“Where homelessness, great art and coffee meet,” reads Café Art’s slogan. The London-based social enterprise is supporting a new coffeeshop opening in Turnpike Lane to employ homeless people stranded in the British capital. The coffeeshop is run by social enterprise Shine Haringey, which wants to open up a Shine Café in the heart of the North London town of Haringey. The coffeeshop will help train locals suffering from homelessness, mental illnesses, and drug and alcohol abuse, on the art of coffee-making. They believe that this experience will not only provide those employed with jobs, but also enable them to build skills, character and confidence.
Café Art and Shine are rooting for £29,776 (USD 38,446) as a budget to establish the coffeeshop. They set up an online crowdfunding campaign on Tuesday, July 4 that will run until September 17. So far, as we type, they have reached out to 33 backers who have pumped £10,826 (USD 13,978.53) into the project, which represents 36% of their goal budget.
Using the allocated budget, Shine vows to purchase cafe and training equipment, install a professional coffee machine, host regular courses for at-risk locals, make the building accessible for people with disabilities, and with all that, create a new community cafe for everyone to enjoy.
“The Shine Centre is located at 89-91 Turnpike Lane and has been set up as a multipurpose social and small business hub, which now runs daily wellbeing sessions and local art exhibitions and offers work experience opportunities to Haringey residents,” says the centre’s manager Angus Barry.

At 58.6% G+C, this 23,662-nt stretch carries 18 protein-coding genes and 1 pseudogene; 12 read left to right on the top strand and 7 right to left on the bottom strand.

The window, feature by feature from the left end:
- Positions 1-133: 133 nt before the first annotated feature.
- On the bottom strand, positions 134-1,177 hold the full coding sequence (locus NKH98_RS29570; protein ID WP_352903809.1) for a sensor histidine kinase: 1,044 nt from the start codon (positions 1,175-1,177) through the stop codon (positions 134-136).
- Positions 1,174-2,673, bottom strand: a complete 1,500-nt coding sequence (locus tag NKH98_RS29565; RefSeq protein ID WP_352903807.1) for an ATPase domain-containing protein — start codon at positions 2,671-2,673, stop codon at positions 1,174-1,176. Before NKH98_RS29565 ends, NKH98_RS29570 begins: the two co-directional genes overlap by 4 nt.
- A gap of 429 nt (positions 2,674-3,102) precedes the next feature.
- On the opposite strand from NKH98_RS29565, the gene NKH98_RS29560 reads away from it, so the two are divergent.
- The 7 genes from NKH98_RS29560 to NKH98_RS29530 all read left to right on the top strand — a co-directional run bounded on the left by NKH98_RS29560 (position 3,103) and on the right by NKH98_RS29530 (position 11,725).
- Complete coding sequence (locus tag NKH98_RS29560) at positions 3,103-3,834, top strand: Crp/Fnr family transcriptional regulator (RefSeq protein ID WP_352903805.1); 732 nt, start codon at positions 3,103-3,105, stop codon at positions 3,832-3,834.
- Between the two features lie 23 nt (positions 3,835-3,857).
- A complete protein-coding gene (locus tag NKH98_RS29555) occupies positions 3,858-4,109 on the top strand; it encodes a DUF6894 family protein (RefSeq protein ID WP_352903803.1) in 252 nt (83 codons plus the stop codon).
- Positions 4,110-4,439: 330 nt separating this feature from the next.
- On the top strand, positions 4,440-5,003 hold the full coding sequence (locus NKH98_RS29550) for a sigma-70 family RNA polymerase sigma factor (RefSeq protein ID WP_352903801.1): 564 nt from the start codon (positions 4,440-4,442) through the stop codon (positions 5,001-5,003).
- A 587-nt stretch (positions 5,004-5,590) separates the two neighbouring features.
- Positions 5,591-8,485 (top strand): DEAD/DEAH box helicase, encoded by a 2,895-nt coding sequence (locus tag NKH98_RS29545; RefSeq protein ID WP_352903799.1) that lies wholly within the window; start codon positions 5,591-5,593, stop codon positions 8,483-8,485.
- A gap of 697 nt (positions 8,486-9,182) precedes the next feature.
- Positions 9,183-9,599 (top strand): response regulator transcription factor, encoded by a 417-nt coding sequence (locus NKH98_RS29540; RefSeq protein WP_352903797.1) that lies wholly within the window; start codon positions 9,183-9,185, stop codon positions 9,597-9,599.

The partners hope to place the cafe close to the Shine Centre – between Crouch End, the Haringey Ladder, Wood Green and Turnpike Lane tube station, with a double shopfront onto Turnpike Lane. Through their location, they aim to make use of an neglected space, attracting more people to it with the smell of coffee and the best interest of the people who make it.
“We are very keen to support this enterprise which we see as a logical next step for participants in our art projects,” says Café Art’s director Paul Ryan. “By creating jobs for people who are homeless, we will be able to direct people who are looking for stable jobs after the annual MyLondon calendar selling season.”
In July 2016, Café Art handed out 105 disposable cameras to homeless people in London to take photos of their city. Five days later, they collected the cameras and printed the photos, submitting them to MyLondon competition. A panel of judges reviewed the photos the following month; these judges came from the Royal Photographic Society, Amateur Photographer magazine, Fujifilm, Christie’s, and the London Photo Festival. The judging panel included photographer and an ex-homeless artist Ken Lennox. The panel selected 20 photos to be included in an exhibition, and the public then voted on the top 13 photos to be included in a calendar for 2017.
It’s hard to believe this to be a sustainable solution for homelessness in London, but it could be a proactive step that would encourage more NGOs and enterprises to give a hand to the rough sleepers of London. More than 8,000 people slept rough on London’s streets during 2015 and 2016. In fact, the number has more than doubled over the last five years, and nearly trebled over the last ten years, with a 188% increase.